When? 2014, unrated | Where? Netflix
If you dare to move past the safe and comfortable haven of the popular big budget movies on Netflix you’ll find that part of the streaming service is the digital equivalent of digging through the bargain DVD bin at your local grocery store. You know the one’s I’m talking about: a massive, messy mountain of straight-to-video flicks with bad plots and unknown actors that usually don’t cost more than $10.
- PHOTO COURTESY OF ODSSEY MEDIA
- SHARKS ON THE SLOPES: 'Avalanche Sharks' takes to the slopes with yet another low-budget shark movie that has a ridiculous plot.
It’s exactly the kind of place you’d expect to find 2014’s Avalanche Sharks, a movie with a title that should really tell all you need to know about it.
Riding the wave of poorly CGI’d shark-themed movies with ludicrous plots pioneered by the Syfy Network’s tongue-in-cheek Sharknado, Avalanche Sharks hits all the same notes without any of the wink-and-a-nod self-awareness that Syfy smartly injected into its shark movies. The movie takes place on a scenic mountain ski resort packed with college students in the throes of a debaucherous spring break celebration. But an avalanche on the mountain awakes an ancient Native American curse in the form of two vengeful ghost sharks. Soon all those chiseled frat bros and buxom, bikini-clad coeds become a smorgasbord for the angry sprits, which swim through the snow to feast on their victims.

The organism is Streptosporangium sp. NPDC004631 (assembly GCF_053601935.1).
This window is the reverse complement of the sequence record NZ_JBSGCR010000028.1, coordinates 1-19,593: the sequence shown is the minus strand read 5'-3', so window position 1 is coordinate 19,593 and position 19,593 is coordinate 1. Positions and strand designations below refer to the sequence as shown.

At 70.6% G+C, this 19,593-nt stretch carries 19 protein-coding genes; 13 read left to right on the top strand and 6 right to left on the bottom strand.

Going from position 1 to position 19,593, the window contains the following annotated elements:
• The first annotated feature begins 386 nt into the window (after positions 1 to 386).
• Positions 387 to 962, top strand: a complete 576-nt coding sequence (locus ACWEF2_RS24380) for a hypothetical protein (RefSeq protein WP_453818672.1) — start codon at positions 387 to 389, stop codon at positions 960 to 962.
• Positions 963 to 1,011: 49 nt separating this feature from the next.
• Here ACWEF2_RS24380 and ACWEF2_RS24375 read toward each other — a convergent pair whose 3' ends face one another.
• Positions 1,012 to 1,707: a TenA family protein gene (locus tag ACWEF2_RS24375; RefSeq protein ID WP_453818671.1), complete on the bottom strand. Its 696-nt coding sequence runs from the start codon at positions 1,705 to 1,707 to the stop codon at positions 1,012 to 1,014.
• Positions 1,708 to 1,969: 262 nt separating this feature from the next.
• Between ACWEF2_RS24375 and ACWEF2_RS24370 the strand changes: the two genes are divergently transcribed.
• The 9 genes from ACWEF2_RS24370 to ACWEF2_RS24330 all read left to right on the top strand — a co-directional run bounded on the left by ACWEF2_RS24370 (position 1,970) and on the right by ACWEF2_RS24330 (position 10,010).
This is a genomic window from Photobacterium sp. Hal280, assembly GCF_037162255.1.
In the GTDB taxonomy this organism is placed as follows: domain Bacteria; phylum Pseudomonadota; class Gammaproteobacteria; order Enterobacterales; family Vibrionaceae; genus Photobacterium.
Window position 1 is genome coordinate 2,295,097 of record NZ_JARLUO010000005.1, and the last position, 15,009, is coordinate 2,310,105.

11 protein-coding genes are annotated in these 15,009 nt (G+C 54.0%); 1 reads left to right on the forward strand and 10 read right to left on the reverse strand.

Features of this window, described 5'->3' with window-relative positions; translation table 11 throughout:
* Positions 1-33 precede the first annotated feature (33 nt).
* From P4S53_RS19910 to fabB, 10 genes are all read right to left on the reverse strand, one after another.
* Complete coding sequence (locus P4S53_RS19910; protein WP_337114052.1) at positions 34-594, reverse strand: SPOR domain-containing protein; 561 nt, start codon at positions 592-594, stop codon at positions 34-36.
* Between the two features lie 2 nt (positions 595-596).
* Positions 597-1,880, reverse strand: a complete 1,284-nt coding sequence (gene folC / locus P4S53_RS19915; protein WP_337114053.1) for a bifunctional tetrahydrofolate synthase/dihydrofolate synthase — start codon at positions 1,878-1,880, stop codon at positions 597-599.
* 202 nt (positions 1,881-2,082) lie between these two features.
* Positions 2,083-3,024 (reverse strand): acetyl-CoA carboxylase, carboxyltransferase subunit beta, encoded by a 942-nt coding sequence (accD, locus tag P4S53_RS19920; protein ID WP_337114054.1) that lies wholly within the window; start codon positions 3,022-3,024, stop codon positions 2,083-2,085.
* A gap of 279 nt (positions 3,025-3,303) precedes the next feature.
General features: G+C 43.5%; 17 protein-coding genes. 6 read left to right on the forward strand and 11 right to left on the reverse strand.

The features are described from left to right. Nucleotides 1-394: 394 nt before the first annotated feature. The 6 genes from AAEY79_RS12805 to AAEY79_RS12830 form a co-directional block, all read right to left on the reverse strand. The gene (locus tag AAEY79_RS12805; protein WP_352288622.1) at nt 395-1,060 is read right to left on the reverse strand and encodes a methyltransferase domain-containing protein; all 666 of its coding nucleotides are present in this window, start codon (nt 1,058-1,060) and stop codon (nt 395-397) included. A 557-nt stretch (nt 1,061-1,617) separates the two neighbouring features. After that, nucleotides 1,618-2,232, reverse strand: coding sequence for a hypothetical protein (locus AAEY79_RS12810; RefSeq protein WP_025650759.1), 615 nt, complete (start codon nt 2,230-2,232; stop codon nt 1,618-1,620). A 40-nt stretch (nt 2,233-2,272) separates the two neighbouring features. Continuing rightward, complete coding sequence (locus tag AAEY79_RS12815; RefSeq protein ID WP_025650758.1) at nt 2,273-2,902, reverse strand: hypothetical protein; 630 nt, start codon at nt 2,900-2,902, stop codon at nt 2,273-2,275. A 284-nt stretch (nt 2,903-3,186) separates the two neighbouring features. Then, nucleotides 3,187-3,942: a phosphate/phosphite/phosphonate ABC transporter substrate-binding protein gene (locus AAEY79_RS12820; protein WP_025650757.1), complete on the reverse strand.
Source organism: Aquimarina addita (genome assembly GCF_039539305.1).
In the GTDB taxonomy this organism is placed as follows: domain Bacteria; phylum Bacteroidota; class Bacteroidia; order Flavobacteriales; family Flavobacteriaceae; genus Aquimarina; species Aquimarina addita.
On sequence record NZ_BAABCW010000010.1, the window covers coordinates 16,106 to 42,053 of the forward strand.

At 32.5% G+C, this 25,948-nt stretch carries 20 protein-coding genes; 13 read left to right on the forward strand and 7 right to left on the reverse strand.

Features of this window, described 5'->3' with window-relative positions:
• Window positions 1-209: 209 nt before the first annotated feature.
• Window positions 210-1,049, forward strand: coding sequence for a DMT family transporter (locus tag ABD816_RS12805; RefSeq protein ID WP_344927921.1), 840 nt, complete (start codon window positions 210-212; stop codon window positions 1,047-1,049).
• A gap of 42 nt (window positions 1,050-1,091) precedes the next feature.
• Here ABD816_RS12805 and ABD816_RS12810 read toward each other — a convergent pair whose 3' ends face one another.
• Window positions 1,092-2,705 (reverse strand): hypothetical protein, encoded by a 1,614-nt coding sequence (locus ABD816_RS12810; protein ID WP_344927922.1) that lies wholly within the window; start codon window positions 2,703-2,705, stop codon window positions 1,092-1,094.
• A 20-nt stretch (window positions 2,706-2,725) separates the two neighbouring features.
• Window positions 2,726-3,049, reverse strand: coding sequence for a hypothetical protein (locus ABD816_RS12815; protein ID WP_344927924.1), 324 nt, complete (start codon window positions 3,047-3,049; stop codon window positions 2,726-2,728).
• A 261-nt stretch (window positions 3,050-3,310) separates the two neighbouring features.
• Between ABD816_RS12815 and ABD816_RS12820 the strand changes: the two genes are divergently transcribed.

That’s a hell of a premise, but the ridiculousness of the film’s concept only gets you so far. The actual plot is pretty predictable, the characters are tropey and generic, and the acting is forgettable. It’s not a very good movie at all. But despite all those shortcomings, I genuinely had fun watching it.
It’s definitely not Jaws. It’s not even Sharknado, Sharktopus, Two-Headed Shark Attack, a or Zombie Shark (yes, those are all real titles). But Avalanche Sharks, for all its flaws, delivers on the very core of what these movies are about: sharks popping out of stuff and eating people. It’s 82 minutes of dumb fun. It eschews the smirking irony of faux-schlock hipster indie cinema. In other words, Avalanche Sharks isn’t a love letter to B-movies, but an actual B-movie.
For all its flaws, Avalanche Sharks makes no apologies for the kind of movie it is, and you have to respect that. We don’t always need or want overhyped, expensive blockbusters or artsy, nauseatingly cerebral film festival bait. Sometimes we want, and even need, something quick, dumb, and fun. The cinematic equivalent of a deep-fried Twinkie, so to speak. That’s what the current glut of badly animated sharks is all about, and I personally hope it stays that way. (82 min.)